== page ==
The Council of Europe’s Convention on preventing and combating violence against women and domestic violence (Istanbul Convention) is a comprehensive international treaty which seeks to harmonize parts of national legislation concerning violence against women and domestic violence.
Concerns regarding the Istanbul Convention have been expressed, given that:
– It codifies a controversial, non-consensual definition of ‘gender’ as a social construct that is independent of biological reality.
– It aims to eradicate any ‘tradition based on stereotyped gender roles.’ The binary view of mankind and of marriage, held by all major religions, may be stigmatized as a ‘tradition based on stereotyped gender roles’ and thus something that should be opposed in teaching materials or school curricula.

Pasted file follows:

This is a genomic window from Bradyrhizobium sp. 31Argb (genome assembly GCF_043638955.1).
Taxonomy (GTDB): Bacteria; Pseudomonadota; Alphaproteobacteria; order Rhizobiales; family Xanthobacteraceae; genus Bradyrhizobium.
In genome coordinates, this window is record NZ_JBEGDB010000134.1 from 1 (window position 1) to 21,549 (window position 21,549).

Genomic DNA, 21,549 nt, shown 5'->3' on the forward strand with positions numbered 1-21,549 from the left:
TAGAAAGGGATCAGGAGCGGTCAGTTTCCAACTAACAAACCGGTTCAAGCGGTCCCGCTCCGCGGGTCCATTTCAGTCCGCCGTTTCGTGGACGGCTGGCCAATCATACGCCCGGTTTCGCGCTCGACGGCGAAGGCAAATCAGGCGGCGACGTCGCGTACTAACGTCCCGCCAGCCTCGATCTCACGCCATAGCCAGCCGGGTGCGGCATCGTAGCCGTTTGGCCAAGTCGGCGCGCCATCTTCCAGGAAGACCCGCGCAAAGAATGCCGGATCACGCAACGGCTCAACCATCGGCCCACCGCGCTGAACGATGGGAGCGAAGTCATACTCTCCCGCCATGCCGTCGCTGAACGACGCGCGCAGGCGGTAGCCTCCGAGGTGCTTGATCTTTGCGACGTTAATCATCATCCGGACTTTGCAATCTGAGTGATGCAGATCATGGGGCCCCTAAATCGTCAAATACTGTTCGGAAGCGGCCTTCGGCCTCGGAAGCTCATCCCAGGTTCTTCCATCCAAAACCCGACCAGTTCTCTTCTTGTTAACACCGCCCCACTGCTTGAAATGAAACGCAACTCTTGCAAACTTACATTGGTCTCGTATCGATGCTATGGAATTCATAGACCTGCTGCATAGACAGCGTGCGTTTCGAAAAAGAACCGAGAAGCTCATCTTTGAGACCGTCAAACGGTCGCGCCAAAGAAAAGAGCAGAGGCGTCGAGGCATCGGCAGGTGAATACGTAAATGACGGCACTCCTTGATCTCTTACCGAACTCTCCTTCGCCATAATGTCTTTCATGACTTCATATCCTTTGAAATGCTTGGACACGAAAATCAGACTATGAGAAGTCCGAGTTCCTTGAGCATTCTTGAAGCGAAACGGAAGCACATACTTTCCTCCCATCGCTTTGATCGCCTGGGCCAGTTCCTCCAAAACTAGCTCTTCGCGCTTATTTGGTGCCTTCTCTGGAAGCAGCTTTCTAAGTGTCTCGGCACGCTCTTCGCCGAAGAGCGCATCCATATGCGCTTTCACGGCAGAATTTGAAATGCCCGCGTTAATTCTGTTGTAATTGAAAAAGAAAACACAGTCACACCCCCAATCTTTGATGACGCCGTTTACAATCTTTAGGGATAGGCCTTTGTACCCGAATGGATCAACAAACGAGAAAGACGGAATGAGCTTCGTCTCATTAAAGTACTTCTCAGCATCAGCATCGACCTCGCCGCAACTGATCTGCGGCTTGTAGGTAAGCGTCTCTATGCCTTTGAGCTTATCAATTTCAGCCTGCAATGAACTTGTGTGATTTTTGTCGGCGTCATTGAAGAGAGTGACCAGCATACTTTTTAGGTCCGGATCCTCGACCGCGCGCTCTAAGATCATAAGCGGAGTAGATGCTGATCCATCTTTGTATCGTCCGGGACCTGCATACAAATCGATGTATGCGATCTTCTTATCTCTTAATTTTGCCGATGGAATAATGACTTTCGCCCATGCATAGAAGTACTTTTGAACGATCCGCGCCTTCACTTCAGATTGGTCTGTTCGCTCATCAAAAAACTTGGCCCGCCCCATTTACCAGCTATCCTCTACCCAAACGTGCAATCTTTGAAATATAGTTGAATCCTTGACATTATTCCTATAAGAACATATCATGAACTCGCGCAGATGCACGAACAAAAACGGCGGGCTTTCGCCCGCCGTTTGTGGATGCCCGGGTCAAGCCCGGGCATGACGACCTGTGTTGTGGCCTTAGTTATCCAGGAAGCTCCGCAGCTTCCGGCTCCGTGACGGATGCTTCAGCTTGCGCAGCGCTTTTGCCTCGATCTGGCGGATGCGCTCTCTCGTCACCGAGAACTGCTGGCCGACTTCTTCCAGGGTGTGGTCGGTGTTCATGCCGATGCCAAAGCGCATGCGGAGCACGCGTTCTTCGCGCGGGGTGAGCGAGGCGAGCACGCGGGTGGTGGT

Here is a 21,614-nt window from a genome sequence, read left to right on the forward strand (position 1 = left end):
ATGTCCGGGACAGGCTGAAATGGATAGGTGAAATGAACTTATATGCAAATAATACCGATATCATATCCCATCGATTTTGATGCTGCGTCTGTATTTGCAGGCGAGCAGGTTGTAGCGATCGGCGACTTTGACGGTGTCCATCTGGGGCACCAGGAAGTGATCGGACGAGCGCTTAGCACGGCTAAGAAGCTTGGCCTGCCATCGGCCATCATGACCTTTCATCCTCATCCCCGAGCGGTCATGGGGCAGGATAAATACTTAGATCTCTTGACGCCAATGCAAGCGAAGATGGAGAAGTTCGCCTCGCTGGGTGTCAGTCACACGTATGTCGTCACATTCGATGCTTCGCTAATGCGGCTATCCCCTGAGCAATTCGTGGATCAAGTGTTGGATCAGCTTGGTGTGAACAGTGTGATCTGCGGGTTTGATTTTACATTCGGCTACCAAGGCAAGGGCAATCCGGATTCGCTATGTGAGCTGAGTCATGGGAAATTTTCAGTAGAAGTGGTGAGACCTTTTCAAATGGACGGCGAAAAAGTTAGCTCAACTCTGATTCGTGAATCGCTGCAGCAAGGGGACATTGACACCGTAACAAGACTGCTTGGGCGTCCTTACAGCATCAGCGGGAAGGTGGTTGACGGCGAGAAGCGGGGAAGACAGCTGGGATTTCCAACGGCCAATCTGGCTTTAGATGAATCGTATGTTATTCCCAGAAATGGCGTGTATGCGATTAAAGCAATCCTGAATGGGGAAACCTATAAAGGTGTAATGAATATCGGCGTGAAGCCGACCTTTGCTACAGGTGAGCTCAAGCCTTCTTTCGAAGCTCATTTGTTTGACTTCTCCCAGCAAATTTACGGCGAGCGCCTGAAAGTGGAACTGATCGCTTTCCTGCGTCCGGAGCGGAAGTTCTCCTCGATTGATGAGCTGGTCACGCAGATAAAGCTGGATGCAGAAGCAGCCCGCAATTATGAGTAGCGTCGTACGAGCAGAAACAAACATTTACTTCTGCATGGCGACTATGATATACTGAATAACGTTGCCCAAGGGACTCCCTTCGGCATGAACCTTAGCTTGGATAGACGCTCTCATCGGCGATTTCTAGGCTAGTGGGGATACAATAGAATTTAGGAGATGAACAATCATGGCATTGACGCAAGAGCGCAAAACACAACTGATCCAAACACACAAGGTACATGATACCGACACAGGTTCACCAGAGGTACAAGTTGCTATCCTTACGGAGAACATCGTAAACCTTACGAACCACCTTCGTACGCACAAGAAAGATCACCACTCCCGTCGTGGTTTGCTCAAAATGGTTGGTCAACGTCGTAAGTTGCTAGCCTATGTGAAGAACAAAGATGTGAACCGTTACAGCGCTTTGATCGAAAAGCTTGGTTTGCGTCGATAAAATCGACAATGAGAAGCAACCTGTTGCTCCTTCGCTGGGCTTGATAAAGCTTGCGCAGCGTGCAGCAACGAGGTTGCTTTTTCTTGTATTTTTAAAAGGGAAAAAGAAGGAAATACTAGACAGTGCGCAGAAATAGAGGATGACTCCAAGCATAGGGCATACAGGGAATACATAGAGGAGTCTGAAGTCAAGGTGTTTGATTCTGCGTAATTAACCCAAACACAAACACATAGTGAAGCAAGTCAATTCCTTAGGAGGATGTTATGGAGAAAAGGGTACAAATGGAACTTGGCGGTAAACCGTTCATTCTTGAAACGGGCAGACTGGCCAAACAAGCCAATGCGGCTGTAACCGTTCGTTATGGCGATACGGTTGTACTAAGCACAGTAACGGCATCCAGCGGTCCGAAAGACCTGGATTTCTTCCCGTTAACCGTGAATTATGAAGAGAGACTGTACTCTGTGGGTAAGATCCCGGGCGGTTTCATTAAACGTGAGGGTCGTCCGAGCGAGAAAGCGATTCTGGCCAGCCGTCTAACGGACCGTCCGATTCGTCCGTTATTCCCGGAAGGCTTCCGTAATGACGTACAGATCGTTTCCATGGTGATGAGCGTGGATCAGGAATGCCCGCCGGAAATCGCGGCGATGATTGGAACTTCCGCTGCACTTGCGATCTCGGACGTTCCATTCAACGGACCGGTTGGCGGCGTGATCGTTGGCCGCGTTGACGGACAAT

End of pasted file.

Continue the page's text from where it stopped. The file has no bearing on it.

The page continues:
– It could infringe on the right of parents to educate their children in accordance with their moral and religious convictions, especially by mainstreaming gender (as a social construct) in education.
– It calls for the establishment of a far-reaching monitoring mechanism (GREVIO)
– EU accession could entail an unclear division of competence between EU Member States’ and EU, possibly even infringing Member States’ exclusive competence
The EU has been negotiating its accession to the Istanbul Convention for almost a year. On 11 May 2017, the Council adopted two decisions on the signing of the Istanbul Convention, within the limits of exclusive EU competence, and with a particular focus on asylum, non-refoulment and judicial cooperation in criminal matters (Articles 78 (2), 82 and 83 TFEU).